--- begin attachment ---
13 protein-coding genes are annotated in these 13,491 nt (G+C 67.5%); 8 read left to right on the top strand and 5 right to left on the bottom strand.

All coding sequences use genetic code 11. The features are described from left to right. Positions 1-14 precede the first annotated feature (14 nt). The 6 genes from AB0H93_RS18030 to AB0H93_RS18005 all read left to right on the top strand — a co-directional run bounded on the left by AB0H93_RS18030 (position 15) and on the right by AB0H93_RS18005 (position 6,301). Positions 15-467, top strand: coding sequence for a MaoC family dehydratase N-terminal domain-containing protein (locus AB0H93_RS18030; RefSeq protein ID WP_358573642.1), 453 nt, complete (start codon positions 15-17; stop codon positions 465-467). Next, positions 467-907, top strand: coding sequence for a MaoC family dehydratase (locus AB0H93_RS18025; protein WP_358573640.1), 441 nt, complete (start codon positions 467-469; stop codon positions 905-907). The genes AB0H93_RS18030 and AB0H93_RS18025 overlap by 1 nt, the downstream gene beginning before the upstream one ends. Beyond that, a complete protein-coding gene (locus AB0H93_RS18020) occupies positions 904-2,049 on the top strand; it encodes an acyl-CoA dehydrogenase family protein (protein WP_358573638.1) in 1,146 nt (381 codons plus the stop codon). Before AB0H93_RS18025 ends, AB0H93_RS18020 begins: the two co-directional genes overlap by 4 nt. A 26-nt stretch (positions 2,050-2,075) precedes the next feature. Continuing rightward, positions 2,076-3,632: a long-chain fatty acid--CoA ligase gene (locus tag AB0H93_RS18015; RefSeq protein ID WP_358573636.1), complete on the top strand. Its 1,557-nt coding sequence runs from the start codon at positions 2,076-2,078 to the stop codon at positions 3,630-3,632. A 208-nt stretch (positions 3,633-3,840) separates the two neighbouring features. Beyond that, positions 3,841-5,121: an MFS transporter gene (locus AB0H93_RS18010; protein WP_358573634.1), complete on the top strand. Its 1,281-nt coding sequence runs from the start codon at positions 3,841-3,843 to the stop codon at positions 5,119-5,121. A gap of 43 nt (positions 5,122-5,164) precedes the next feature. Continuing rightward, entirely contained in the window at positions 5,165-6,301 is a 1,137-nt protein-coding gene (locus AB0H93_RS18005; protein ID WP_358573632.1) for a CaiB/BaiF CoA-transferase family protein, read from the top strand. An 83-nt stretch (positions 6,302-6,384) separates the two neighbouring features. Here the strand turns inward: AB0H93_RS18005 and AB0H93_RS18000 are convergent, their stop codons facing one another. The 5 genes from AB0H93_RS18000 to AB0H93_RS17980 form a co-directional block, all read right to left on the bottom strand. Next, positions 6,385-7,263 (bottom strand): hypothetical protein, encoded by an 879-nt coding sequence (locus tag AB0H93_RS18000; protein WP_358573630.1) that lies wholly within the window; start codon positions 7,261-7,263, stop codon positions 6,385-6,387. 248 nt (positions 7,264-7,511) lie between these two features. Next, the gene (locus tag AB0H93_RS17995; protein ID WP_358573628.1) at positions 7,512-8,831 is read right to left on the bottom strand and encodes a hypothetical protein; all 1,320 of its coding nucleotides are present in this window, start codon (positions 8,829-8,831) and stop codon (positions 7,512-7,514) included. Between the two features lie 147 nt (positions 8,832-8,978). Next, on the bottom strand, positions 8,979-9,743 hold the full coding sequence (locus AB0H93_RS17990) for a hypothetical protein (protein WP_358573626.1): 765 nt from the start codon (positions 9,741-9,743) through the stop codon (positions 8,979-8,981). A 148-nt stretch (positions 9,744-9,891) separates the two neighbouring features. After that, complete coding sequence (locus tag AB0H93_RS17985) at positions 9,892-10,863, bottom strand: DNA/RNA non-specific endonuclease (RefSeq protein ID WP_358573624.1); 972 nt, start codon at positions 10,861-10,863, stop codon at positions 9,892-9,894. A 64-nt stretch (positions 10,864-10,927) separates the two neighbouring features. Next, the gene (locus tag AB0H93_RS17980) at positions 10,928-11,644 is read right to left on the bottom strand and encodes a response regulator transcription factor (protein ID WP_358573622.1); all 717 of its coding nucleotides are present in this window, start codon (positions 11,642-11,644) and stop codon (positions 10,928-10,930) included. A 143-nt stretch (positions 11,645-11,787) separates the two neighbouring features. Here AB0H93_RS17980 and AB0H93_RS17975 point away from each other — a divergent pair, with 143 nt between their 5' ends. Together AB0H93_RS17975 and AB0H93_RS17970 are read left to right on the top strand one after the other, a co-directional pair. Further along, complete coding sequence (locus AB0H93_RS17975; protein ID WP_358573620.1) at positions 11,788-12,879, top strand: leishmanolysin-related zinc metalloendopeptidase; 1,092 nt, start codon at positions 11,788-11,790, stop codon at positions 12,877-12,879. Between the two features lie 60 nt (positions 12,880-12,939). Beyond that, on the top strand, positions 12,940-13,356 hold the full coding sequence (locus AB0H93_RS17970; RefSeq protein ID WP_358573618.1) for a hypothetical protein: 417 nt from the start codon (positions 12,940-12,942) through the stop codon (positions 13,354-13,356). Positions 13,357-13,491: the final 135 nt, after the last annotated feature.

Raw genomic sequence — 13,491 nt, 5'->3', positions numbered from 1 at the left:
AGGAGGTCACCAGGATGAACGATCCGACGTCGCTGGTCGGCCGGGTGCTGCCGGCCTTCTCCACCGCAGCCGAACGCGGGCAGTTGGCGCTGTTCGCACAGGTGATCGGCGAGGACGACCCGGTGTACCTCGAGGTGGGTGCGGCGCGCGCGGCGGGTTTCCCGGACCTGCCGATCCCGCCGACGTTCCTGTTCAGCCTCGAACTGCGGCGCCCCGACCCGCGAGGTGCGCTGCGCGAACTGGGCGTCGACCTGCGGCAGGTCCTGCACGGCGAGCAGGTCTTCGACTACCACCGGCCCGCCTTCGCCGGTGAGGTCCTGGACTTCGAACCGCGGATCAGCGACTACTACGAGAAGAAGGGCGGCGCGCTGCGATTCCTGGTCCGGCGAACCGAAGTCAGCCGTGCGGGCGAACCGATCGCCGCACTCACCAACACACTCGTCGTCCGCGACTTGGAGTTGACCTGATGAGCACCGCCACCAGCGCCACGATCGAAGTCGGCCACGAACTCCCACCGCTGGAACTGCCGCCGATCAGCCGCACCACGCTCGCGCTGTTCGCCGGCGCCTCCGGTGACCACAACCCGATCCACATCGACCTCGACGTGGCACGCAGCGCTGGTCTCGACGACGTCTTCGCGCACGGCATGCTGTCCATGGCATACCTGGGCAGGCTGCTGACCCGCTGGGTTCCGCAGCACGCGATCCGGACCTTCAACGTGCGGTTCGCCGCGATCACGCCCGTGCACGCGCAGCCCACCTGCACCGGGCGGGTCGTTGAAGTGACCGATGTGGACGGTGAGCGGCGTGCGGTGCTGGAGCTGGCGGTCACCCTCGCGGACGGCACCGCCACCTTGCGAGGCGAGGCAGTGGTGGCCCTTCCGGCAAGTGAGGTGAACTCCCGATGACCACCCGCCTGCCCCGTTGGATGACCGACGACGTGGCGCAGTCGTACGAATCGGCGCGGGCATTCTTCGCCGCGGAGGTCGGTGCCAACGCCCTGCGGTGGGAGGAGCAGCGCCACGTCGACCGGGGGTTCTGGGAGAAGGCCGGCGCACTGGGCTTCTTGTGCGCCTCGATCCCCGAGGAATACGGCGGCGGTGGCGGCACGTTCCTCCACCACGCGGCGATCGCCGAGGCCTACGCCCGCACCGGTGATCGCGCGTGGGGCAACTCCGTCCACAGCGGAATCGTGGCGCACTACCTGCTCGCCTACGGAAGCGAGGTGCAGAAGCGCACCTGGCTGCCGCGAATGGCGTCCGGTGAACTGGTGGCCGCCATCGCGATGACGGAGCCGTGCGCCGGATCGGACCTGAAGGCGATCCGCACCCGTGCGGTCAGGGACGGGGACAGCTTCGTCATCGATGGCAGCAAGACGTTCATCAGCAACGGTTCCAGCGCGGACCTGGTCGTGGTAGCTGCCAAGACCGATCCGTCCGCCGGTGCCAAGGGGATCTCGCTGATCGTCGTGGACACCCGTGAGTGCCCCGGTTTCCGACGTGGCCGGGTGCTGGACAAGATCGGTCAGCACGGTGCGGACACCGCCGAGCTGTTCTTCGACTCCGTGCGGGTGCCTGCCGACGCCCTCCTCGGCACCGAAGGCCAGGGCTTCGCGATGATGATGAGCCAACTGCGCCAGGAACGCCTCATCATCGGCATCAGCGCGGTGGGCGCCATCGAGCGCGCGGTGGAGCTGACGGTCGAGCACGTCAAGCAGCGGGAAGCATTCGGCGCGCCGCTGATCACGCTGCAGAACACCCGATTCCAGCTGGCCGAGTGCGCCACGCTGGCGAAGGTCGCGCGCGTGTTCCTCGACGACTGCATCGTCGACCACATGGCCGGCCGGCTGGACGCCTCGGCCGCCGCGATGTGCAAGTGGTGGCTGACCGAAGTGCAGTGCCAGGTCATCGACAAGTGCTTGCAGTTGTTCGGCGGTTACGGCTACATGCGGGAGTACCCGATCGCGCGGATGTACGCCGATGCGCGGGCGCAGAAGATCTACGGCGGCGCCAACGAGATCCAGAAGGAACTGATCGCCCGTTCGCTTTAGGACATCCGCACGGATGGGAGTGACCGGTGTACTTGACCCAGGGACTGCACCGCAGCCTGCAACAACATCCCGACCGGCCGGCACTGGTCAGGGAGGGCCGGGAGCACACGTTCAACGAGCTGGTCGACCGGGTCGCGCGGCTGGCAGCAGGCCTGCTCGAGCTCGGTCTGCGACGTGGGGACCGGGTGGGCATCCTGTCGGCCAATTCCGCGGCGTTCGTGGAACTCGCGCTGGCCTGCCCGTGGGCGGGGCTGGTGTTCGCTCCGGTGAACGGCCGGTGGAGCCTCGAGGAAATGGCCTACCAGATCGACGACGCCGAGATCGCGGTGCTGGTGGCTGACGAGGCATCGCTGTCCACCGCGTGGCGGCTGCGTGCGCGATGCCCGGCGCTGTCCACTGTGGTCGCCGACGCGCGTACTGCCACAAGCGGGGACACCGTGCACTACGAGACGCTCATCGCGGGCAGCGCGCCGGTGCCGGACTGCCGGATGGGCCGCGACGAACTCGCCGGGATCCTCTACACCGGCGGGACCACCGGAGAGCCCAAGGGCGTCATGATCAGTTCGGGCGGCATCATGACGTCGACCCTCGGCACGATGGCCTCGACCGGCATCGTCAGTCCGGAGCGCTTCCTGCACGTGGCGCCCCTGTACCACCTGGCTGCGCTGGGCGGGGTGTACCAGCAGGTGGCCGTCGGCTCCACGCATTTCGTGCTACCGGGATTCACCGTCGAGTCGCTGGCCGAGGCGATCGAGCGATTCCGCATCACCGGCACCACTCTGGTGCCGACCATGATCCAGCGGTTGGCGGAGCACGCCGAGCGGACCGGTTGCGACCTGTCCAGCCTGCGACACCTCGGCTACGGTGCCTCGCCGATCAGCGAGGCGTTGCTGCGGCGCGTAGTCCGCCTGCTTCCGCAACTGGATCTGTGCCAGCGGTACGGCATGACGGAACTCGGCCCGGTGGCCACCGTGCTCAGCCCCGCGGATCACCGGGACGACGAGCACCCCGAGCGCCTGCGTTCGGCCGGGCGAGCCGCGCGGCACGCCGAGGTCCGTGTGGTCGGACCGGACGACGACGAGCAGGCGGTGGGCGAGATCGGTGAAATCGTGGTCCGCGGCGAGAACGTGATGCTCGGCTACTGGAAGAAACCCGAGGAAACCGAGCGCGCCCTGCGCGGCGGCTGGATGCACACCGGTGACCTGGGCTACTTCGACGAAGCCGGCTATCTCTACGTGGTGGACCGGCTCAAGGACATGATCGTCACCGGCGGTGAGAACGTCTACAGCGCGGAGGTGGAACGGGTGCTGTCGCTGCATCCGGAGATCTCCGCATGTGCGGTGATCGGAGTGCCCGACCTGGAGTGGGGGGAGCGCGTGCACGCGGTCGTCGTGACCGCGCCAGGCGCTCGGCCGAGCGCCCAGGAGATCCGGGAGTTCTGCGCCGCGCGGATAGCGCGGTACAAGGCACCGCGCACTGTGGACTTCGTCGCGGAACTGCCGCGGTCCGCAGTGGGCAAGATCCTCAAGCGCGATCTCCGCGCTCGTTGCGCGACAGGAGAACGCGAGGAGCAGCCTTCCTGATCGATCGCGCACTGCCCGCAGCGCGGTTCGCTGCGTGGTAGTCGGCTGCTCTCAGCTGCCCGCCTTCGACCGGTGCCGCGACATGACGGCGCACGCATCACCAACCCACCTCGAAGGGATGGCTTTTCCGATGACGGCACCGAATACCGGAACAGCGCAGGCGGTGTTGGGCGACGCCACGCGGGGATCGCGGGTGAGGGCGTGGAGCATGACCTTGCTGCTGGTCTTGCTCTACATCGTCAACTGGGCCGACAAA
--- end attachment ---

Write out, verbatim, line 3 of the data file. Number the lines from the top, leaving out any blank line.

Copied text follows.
Raw genomic sequence — 13,491 nt, 5'->3', positions numbered from 1 at the left: